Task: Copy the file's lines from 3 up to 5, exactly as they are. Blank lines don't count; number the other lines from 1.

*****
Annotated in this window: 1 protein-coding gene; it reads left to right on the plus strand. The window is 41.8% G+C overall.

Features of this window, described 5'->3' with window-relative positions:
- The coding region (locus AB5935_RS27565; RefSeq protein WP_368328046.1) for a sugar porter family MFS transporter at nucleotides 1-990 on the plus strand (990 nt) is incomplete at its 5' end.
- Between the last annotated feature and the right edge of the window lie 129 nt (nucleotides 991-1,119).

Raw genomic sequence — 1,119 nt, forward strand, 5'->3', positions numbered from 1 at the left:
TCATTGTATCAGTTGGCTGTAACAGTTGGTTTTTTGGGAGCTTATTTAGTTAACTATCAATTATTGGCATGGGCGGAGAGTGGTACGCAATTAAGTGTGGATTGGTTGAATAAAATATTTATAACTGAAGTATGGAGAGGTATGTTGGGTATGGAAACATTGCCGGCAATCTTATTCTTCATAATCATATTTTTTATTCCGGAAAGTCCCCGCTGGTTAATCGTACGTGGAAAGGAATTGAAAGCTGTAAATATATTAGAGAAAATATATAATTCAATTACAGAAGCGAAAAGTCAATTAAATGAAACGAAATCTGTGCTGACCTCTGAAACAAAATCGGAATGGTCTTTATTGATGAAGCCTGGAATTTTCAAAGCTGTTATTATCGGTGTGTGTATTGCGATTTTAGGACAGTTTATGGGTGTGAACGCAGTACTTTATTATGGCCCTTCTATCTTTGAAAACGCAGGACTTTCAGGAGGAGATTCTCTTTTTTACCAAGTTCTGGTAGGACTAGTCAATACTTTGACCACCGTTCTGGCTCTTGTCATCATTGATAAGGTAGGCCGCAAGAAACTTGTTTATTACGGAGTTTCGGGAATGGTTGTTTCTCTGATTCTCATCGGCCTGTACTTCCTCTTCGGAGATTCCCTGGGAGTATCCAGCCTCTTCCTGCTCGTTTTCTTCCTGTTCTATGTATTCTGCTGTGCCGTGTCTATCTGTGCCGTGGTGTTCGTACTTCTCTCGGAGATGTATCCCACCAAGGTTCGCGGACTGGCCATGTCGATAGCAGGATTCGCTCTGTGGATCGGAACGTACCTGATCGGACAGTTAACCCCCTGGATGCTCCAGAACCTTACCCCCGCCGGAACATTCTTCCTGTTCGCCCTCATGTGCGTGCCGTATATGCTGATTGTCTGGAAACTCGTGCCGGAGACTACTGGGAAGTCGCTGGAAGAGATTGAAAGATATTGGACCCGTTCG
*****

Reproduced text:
- The coding region (locus AB5935_RS27565; RefSeq protein WP_368328046.1) for a sugar porter family MFS transporter at nucleotides 1-990 on the plus strand (990 nt) is incomplete at its 5' end.
- Between the last annotated feature and the right edge of the window lie 129 nt (nucleotides 991-1,119).

Raw genomic sequence — 1,119 nt, forward strand, 5'->3', positions numbered from 1 at the left: